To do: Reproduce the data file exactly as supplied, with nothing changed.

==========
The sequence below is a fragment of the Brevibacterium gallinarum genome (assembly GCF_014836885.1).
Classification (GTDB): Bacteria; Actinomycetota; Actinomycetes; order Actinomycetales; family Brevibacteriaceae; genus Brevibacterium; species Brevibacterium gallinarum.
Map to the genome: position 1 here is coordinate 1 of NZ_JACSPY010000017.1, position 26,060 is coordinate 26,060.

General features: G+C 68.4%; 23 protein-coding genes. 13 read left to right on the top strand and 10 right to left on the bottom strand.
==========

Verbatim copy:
The sequence below is a fragment of the Brevibacterium gallinarum genome (assembly GCF_014836885.1).
Classification (GTDB): Bacteria; Actinomycetota; Actinomycetes; order Actinomycetales; family Brevibacteriaceae; genus Brevibacterium; species Brevibacterium gallinarum.
Map to the genome: position 1 here is coordinate 1 of NZ_JACSPY010000017.1, position 26,060 is coordinate 26,060.

General features: G+C 68.4%; 23 protein-coding genes. 13 read left to right on the top strand and 10 right to left on the bottom strand.